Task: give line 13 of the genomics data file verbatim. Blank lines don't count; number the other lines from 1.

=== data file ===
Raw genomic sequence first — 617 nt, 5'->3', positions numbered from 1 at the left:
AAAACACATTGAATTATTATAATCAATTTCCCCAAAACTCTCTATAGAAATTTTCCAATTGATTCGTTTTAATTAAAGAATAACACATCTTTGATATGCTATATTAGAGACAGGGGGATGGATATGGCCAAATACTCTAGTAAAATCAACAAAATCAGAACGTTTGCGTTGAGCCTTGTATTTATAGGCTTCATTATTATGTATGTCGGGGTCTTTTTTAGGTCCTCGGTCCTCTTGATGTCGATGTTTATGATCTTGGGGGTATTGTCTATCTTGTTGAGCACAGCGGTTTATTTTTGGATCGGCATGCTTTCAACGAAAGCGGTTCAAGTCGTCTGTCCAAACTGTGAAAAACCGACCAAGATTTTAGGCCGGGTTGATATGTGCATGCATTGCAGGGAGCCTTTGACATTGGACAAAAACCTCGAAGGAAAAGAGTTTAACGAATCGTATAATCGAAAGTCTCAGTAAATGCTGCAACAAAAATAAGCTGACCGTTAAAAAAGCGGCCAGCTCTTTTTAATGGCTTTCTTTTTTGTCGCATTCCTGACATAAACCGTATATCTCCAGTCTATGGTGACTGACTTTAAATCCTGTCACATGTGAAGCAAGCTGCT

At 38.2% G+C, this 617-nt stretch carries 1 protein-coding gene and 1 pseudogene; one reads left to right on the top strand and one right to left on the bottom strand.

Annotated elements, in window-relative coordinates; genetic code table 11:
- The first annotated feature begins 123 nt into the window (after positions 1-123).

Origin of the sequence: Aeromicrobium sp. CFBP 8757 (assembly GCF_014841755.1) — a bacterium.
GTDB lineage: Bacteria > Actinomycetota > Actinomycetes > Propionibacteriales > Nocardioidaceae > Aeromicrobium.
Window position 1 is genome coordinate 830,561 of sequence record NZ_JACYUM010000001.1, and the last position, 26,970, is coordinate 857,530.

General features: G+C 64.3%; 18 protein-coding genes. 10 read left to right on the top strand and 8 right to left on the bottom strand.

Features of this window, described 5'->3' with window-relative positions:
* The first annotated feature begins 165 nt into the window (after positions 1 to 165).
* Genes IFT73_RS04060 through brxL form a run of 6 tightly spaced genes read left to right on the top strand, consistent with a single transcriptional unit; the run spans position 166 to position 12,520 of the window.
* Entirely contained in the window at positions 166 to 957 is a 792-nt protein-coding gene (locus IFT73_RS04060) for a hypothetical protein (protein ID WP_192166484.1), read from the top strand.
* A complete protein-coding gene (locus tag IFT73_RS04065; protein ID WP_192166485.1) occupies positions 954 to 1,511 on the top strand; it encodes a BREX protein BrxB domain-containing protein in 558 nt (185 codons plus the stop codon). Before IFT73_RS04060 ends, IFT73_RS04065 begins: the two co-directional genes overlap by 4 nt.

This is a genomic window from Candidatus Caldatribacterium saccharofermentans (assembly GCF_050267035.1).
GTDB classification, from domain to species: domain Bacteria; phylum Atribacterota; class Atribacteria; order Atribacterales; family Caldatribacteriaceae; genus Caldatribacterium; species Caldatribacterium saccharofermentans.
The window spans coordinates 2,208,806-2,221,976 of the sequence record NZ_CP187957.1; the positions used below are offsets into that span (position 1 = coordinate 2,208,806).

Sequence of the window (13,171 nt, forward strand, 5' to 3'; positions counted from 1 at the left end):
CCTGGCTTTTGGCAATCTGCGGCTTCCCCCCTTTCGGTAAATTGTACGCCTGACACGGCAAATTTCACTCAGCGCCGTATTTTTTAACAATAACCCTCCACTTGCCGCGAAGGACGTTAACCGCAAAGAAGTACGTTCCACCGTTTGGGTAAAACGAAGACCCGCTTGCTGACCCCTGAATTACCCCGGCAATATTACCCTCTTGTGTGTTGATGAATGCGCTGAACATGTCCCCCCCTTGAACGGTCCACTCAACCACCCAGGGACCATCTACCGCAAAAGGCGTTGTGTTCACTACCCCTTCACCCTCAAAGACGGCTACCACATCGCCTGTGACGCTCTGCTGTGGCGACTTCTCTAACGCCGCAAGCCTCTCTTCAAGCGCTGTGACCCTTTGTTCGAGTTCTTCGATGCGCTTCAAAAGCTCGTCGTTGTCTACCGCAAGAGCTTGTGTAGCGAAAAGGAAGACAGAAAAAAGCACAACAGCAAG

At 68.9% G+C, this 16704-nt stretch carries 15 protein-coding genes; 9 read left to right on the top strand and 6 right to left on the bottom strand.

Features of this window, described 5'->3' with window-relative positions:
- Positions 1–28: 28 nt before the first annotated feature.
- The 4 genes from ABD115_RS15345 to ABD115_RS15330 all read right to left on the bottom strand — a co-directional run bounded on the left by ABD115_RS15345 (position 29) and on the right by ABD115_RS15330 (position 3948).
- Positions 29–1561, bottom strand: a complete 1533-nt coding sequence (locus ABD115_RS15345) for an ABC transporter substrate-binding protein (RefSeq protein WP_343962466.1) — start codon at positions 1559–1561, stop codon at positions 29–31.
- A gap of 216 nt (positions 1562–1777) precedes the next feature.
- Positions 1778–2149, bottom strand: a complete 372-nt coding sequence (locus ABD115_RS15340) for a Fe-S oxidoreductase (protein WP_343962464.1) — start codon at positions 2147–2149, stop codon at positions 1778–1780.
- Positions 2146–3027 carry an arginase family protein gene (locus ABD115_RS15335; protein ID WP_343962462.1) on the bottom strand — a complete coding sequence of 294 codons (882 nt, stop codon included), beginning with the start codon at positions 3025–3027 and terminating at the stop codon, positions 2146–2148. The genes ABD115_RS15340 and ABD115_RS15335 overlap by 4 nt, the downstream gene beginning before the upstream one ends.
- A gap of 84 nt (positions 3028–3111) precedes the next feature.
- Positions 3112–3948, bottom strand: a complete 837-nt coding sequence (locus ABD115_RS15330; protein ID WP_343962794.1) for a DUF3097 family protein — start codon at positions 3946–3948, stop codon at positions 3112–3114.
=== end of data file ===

* Entirely contained in the window at positions 166 to 957 is a 792-nt protein-coding gene (locus IFT73_RS04060) for a hypothetical protein (protein ID WP_192166484.1), read from the top strand.